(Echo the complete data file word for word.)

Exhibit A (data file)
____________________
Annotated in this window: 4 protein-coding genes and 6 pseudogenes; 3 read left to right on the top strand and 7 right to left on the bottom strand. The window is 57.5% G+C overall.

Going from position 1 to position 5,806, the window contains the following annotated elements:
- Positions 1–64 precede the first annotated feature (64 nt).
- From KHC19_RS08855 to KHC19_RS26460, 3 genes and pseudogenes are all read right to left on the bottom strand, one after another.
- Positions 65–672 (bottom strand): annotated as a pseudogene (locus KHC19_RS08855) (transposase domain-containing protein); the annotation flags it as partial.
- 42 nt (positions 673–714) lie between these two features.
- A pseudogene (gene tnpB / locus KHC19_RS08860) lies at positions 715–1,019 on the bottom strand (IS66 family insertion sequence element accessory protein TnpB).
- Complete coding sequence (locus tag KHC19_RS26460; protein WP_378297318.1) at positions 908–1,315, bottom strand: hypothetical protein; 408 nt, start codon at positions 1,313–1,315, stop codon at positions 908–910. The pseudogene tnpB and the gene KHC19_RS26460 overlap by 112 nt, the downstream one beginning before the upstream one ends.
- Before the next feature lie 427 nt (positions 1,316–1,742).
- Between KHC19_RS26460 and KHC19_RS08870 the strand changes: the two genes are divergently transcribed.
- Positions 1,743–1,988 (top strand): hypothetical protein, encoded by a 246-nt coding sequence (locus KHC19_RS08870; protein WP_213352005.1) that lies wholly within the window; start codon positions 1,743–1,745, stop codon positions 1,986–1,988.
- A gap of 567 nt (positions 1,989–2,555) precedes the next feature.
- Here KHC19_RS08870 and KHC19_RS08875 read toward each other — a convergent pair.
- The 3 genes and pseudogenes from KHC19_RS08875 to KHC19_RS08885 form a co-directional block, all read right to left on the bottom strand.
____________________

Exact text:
Annotated in this window: 4 protein-coding genes and 6 pseudogenes; 3 read left to right on the top strand and 7 right to left on the bottom strand. The window is 57.5% G+C overall.

Going from position 1 to position 5,806, the window contains the following annotated elements:
- Positions 1–64 precede the first annotated feature (64 nt).
- From KHC19_RS08855 to KHC19_RS26460, 3 genes and pseudogenes are all read right to left on the bottom strand, one after another.
- Positions 65–672 (bottom strand): annotated as a pseudogene (locus KHC19_RS08855) (transposase domain-containing protein); the annotation flags it as partial.
- 42 nt (positions 673–714) lie between these two features.
- A pseudogene (gene tnpB / locus KHC19_RS08860) lies at positions 715–1,019 on the bottom strand (IS66 family insertion sequence element accessory protein TnpB).
- Complete coding sequence (locus tag KHC19_RS26460; protein WP_378297318.1) at positions 908–1,315, bottom strand: hypothetical protein; 408 nt, start codon at positions 1,313–1,315, stop codon at positions 908–910. The pseudogene tnpB and the gene KHC19_RS26460 overlap by 112 nt, the downstream one beginning before the upstream one ends.
- Before the next feature lie 427 nt (positions 1,316–1,742).
- Between KHC19_RS26460 and KHC19_RS08870 the strand changes: the two genes are divergently transcribed.
- Positions 1,743–1,988 (top strand): hypothetical protein, encoded by a 246-nt coding sequence (locus KHC19_RS08870; protein WP_213352005.1) that lies wholly within the window; start codon positions 1,743–1,745, stop codon positions 1,986–1,988.
- A gap of 567 nt (positions 1,989–2,555) precedes the next feature.
- Here KHC19_RS08870 and KHC19_RS08875 read toward each other — a convergent pair.
- The 3 genes and pseudogenes from KHC19_RS08875 to KHC19_RS08885 form a co-directional block, all read right to left on the bottom strand.